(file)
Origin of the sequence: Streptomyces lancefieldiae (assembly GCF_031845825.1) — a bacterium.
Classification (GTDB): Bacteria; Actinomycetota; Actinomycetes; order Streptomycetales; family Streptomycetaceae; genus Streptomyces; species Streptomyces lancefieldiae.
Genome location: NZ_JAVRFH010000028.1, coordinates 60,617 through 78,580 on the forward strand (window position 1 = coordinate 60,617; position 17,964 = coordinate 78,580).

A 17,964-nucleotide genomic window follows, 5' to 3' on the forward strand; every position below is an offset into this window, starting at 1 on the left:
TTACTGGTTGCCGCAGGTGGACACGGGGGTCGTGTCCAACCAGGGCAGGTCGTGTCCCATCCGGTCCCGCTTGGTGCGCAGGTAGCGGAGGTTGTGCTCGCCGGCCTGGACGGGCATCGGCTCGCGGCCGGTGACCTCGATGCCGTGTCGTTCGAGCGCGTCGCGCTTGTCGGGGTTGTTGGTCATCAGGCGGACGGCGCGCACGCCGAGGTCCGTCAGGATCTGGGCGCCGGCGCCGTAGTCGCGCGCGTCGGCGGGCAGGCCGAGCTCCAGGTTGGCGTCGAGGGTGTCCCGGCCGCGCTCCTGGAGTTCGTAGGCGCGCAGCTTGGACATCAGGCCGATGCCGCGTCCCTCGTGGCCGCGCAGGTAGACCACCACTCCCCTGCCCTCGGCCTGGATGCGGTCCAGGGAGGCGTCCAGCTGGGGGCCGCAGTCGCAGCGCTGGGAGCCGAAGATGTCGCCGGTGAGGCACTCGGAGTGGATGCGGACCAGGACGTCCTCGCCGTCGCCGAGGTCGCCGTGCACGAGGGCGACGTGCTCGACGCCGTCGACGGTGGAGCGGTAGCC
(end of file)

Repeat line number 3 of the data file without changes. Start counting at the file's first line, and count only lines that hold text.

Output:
Genome location: NZ_JAVRFH010000028.1, coordinates 60,617 through 78,580 on the forward strand (window position 1 = coordinate 60,617; position 17,964 = coordinate 78,580).